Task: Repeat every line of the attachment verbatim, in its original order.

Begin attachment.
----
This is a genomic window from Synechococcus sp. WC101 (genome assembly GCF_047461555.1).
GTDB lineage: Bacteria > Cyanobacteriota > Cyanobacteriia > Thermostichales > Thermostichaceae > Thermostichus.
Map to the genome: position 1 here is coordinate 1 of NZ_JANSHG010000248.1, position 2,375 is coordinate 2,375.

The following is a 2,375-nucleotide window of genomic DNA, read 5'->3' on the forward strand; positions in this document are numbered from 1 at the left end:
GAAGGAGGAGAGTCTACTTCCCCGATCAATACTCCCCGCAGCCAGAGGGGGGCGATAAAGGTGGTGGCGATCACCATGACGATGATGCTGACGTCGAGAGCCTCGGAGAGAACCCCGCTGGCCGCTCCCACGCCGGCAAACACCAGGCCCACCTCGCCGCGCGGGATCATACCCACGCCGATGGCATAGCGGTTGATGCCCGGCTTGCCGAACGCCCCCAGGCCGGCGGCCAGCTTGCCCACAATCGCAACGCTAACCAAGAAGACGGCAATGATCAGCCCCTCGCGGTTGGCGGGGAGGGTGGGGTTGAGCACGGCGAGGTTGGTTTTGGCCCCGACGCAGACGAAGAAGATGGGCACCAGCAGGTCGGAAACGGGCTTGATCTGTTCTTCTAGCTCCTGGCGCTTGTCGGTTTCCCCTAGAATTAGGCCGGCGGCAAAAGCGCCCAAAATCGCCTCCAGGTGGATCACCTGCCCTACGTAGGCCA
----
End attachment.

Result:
This is a genomic window from Synechococcus sp. WC101 (genome assembly GCF_047461555.1).
GTDB lineage: Bacteria > Cyanobacteriota > Cyanobacteriia > Thermostichales > Thermostichaceae > Thermostichus.
Map to the genome: position 1 here is coordinate 1 of NZ_JANSHG010000248.1, position 2,375 is coordinate 2,375.

The following is a 2,375-nucleotide window of genomic DNA, read 5'->3' on the forward strand; positions in this document are numbered from 1 at the left end:
GAAGGAGGAGAGTCTACTTCCCCGATCAATACTCCCCGCAGCCAGAGGGGGGCGATAAAGGTGGTGGCGATCACCATGACGATGATGCTGACGTCGAGAGCCTCGGAGAGAACCCCGCTGGCCGCTCCCACGCCGGCAAACACCAGGCCCACCTCGCCGCGCGGGATCATACCCACGCCGATGGCATAGCGGTTGATGCCCGGCTTGCCGAACGCCCCCAGGCCGGCGGCCAGCTTGCCCACAATCGCAACGCTAACCAAGAAGACGGCAATGATCAGCCCCTCGCGGTTGGCGGGGAGGGTGGGGTTGAGCACGGCGAGGTTGGTTTTGGCCCCGACGCAGACGAAGAAGATGGGCACCAGCAGGTCGGAAACGGGCTTGATCTGTTCTTCTAGCTCCTGGCGCTTGTCGGTTTCCCCTAGAATTAGGCCGGCGGCAAAAGCGCCCAAAATCGCCTCCAGGTGGATCACCTGCCCTACGTAGGCCA